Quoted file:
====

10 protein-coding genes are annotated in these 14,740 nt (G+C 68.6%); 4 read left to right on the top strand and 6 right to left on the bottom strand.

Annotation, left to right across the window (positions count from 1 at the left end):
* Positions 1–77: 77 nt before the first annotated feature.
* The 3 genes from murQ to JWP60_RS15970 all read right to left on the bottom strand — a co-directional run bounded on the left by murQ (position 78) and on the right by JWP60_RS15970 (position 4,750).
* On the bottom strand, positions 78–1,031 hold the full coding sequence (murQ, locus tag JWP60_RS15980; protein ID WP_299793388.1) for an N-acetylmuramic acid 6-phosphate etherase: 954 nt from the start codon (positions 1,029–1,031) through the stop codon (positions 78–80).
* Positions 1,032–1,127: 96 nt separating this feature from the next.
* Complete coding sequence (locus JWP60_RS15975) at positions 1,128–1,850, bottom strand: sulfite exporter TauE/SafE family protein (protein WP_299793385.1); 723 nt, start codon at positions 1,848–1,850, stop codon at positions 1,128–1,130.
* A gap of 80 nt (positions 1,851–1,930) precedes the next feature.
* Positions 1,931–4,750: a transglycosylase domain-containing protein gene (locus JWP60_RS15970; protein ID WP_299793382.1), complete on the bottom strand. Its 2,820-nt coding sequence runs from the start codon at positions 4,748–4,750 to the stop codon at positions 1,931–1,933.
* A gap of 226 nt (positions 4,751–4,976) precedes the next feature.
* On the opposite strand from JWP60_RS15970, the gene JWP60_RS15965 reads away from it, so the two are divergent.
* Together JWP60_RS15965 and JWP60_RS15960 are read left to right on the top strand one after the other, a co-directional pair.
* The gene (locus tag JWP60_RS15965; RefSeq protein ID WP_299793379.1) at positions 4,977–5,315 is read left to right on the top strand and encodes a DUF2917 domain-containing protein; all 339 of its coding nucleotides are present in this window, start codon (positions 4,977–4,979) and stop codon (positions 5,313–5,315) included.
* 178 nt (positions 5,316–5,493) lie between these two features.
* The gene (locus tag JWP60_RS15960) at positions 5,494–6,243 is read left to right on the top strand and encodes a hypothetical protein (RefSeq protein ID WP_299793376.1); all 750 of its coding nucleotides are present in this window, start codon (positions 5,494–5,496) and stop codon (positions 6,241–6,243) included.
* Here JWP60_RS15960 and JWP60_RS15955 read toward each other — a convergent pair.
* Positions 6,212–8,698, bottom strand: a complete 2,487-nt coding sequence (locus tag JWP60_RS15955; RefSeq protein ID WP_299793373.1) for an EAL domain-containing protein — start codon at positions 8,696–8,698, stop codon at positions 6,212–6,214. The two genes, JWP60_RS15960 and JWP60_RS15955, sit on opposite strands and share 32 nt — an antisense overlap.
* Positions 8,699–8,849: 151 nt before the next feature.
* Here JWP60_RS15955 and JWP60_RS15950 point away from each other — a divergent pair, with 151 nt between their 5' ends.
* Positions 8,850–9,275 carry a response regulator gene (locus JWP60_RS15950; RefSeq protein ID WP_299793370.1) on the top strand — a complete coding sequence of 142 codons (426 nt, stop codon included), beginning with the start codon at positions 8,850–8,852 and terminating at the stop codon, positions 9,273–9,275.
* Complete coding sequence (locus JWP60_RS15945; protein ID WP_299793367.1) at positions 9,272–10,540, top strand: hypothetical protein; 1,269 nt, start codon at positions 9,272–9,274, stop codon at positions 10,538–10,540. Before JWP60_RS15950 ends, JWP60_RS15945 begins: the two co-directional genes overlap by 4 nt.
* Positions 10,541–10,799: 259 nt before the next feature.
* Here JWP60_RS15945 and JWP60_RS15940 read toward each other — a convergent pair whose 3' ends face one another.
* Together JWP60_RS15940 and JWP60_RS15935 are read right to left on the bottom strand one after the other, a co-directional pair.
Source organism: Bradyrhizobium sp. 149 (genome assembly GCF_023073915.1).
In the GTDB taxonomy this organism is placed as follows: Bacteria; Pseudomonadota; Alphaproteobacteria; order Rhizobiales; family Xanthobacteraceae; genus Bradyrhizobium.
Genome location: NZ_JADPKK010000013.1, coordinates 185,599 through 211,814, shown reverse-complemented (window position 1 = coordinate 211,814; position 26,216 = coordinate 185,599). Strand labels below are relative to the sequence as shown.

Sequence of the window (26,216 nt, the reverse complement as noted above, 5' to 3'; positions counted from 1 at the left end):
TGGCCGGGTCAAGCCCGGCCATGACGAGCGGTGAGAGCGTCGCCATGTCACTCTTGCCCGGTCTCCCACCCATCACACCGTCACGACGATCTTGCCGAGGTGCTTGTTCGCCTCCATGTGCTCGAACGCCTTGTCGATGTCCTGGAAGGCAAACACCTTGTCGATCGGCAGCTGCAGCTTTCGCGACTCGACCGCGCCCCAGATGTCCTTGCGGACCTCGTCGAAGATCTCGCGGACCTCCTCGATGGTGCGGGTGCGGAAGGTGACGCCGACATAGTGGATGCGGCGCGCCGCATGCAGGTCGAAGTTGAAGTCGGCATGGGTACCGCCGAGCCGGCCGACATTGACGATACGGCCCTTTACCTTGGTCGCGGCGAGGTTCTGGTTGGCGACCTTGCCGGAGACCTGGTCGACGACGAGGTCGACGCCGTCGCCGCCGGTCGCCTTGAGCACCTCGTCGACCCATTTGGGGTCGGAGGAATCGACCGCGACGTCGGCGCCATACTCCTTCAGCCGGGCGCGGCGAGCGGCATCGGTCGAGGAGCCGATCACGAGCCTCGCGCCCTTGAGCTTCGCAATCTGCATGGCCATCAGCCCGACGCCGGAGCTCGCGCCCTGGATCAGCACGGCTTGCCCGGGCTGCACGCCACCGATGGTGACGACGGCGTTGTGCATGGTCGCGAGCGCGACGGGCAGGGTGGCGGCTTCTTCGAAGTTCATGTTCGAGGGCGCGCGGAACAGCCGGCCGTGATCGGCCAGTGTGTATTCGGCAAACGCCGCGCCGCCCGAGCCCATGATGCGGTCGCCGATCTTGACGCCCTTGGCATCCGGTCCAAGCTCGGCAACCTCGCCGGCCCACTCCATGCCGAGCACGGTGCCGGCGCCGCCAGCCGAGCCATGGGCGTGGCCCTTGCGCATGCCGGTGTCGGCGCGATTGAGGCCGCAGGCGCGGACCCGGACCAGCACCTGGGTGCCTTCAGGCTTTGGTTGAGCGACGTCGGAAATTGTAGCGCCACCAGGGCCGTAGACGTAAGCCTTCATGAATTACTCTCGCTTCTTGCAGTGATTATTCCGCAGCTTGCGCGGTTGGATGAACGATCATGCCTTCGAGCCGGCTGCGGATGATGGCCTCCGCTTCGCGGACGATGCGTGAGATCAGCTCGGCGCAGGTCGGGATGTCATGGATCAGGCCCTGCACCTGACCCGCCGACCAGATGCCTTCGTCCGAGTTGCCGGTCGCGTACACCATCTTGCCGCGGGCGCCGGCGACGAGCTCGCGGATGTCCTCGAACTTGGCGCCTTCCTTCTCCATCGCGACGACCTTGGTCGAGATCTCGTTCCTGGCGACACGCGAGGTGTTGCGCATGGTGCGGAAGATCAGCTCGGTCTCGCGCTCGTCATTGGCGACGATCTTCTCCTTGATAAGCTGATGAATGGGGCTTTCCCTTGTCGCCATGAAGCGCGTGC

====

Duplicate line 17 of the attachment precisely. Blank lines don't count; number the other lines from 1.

* Positions 6,212–8,698, bottom strand: a complete 2,487-nt coding sequence (locus tag JWP60_RS15955; RefSeq protein ID WP_299793373.1) for an EAL domain-containing protein — start codon at positions 8,696–8,698, stop codon at positions 6,212–6,214. The two genes, JWP60_RS15960 and JWP60_RS15955, sit on opposite strands and share 32 nt — an antisense overlap.